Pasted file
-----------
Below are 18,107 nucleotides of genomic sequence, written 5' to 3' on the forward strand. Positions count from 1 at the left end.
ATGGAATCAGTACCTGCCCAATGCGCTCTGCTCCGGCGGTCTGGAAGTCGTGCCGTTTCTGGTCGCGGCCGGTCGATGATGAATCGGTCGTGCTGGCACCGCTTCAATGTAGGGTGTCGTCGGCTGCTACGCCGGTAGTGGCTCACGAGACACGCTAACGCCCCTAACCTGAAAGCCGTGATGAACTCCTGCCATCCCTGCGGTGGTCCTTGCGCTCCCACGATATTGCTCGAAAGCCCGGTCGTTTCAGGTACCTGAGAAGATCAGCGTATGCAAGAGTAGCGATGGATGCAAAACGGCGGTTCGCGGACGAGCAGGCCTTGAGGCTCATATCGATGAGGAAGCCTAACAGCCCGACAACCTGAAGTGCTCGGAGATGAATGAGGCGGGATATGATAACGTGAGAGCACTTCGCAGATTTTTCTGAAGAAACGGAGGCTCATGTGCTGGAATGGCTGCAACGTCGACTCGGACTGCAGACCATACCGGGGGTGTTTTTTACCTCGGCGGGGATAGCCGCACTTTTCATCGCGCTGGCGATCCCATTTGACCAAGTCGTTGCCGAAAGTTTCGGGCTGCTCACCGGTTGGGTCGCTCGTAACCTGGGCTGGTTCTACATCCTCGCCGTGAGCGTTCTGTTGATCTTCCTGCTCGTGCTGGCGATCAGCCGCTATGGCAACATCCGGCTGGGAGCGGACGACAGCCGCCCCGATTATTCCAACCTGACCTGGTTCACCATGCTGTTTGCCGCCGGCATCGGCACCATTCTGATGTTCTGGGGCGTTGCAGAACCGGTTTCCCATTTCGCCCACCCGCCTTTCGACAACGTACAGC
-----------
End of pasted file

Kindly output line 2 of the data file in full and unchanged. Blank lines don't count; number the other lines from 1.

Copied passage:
ATGGAATCAGTACCTGCCCAATGCGCTCTGCTCCGGCGGTCTGGAAGTCGTGCCGTTTCTGGTCGCGGCCGGTCGATGATGAATCGGTCGTGCTGGCACCGCTTCAATGTAGGGTGTCGTCGGCTGCTACGCCGGTAGTGGCTCACGAGACACGCTAACGCCCCTAACCTGAAAGCCGTGATGAACTCCTGCCATCCCTGCGGTGGTCCTTGCGCTCCCACGATATTGCTCGAAAGCCCGGTCGTTTCAGGTACCTGAGAAGATCAGCGTATGCAAGAGTAGCGATGGATGCAAAACGGCGGTTCGCGGACGAGCAGGCCTTGAGGCTCATATCGATGAGGAAGCCTAACAGCCCGACAACCTGAAGTGCTCGGAGATGAATGAGGCGGGATATGATAACGTGAGAGCACTTCGCAGATTTTTCTGAAGAAACGGAGGCTCATGTGCTGGAATGGCTGCAACGTCGACTCGGACTGCAGACCATACCGGGGGTGTTTTTTACCTCGGCGGGGATAGCCGCACTTTTCATCGCGCTGGCGATCCCATTTGACCAAGTCGTTGCCGAAAGTTTCGGGCTGCTCACCGGTTGGGTCGCTCGTAACCTGGGCTGGTTCTACATCCTCGCCGTGAGCGTTCTGTTGATCTTCCTGCTCGTGCTGGCGATCAGCCGCTATGGCAACATCCGGCTGGGAGCGGACGACAGCCGCCCCGATTATTCCAACCTGACCTGGTTCACCATGCTGTTTGCCGCCGGCATCGGCACCATTCTGATGTTCTGGGGCGTTGCAGAACCGGTTTCCCATTTCGCCCACCCGCCTTTCGACAACGTACAGC